June 8 (Bloomberg) -- Chesapeake Energy Corp., the U.S. energy explorer facing a $22 billion cash shortfall because of falling natural-gas prices, agreed to sell its pipeline interests to Global Infrastructure Partners for $4.08 billion.
Chesapeake will sell its interests in Chesapeake Midstream Partners LP to Global Infrastructure for $2 billion, the Oklahoma City-based company said in a statement today. Chesapeake also will raise more than $2 billion by divesting its pipeline development unit and some central U.S. conduits to Chesapeake Midstream.
Chesapeake Energy Chief Executive Officer Aubrey McClendon is seeking buyers for assets from Appalachia to the Rocky Mountains to plug a cash-flow shortfall that Alembic Global Advisors has estimated may top $22 billion by the end of next year. Buying Chesapeake’s pipeline assets will add to Global Infrastructure’s more than $10 billion in gas conduits, electricity plants, ports and airports.
“It’s highly sensible for them to be selling assets to tide themselves over any short-term price squeeze,” said Timothy W.N. Guinness, founder of Guinness Asset Management Ltd. in London, which has about 432,900 Chesapeake shares among $450 million under management. “There’s a shortage of cash-yielding assets in the world, so these are relatively attractive when you can only get low rates of interest on U.S. treasuries.”
Shedding pipeline interests will allow Chesapeake Energy to cut capital spending by $3 billion over the next three years, the company said.
Chesapeake Midstream operates pipeline networks in Texas, Louisiana, Pennsylvania and other gas-producing states, and had 3,953 miles (6,360 kilometers) of pipelines as of March 31. The partnership gets about 75 percent of its revenue from Chesapeake Energy, with the remainder from energy producers such as France’s Total SA and Norwegian oil company Statoil ASA. Chesapeake Energy also owned 1,950 miles of pipelines separate from the Midstream partnership as of Dec. 31.
The announcement was made before regular trading began on U.S. markets. Chesapeake Energy rose 1.3 percent to $18.09 at 8:28 a.m. Chesapeake Midstream climbed 4.5 percent to $26.20.
The pipeline transactions, together with $2.6 billion in asset sales already completed this year, get Chesapeake about halfway to its goal of generating as much as $14 billion from its assets this year. The company also is seeking to sell its drilling acreage in Texas’ Permian Basin oil fields, and to form a joint venture for its acreage in the Mississippi Lime.
“We feel very good about our ability to meet our targeted range for 2012 asset sales,” the company said in the statement.
Chesapeake Midstream will be a “cash machine” for Global Infrastructure because it’s structured to pay an increasing dividend as profits increase, David Askew, an analyst at RBC Capital Markets Corp. in Austin, Texas said before the announcement.
The acquisition follows Global Infrastructure’s purchase of Edinburgh Airport for 807.2 million pounds ($1.25 billion) in April. Global Infrastructure’s investments in pipelines, water, waste and transport have annual revenue of more than $4 billion and employ 12,000 people, according to its website.
McClendon exited gas hedging contracts held by Chesapeake Energy in late 2011, leaving the company exposed when milder- than-normal weather across the northern U.S. slashed demand for the furnace fuel and prices plunged. Alembic Global said in a May 17 note that the company may be forced to curtail spending on drilling if McClendon fails to sell enough assets.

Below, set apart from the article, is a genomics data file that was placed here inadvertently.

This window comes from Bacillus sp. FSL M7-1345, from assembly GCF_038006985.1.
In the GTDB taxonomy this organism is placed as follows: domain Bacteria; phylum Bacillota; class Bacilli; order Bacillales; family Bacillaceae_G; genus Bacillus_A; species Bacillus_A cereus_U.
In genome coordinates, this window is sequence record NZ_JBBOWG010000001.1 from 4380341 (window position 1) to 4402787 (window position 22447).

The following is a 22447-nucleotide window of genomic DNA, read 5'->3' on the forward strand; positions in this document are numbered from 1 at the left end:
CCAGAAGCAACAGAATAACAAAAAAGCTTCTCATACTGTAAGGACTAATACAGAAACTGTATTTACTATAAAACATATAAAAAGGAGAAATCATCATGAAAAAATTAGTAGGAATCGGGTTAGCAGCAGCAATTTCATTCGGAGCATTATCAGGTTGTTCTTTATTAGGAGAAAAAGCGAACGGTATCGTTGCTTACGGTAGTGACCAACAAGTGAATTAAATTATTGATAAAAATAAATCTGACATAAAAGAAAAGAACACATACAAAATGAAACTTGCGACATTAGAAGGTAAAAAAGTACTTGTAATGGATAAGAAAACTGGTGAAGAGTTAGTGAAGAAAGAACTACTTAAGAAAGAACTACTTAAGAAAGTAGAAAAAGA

Selling pipelines was one of the measures that billionaire investor Carl Icahn said he would push for, along with other asset sales and reduced capital spending, in a June 4 filing with the Securities & Exchange Commission. Icahn’s 7.6 percent stake won him the right to appoint one of four new directors who will replace almost half the board by June 22 under an overhaul announced earlier this week.
Chesapeake Midstream slipped 0.8 percent to $25.07 in New York on June 7, taking its decline for the year to 14 percent. Chesapeake Energy lost 2 percent yesterday, for a 20 percent slide this year.
Chesapeake held a 45.2 percent limited partner interest in the midstream partnership as of Dec. 31, according to a regulatory filing. It also jointly owns Chesapeake Midstream’s general partner with Global Infrastructure.
McClendon, who sits on the boards of both the Midstream pipeline company and its controlling partner, has been under a cloud since a series of media reports in March and April about personal loans he obtained using minority stakes in company- owned wells that he’d been allowed to gather for his private portfolio.
Chesapeake Energy announced May 1 that he will step down as chairman of the parent company when a replacement is chosen.
Shedding the pipelines is a retreat from McClendon’s vision of so-called vertical integration, which involves owning oil and gas fields as well as ancillary assets such as gas-processing plants, drilling rigs and hydraulic-fracturing equipment.
Chesapeake Energy said in its most recent annual report that owning pipelines makes the company more efficient at managing costs involved with gathering and processing gas.
Chesapeake Energy started a pipeline venture with Global Infrastructure in 2009 when the infrastructure investment fund, led by Adebayo Ogunlesi, bought a stake in some Chesapeake pipelines. They took Chesapeake Midstream public the following year.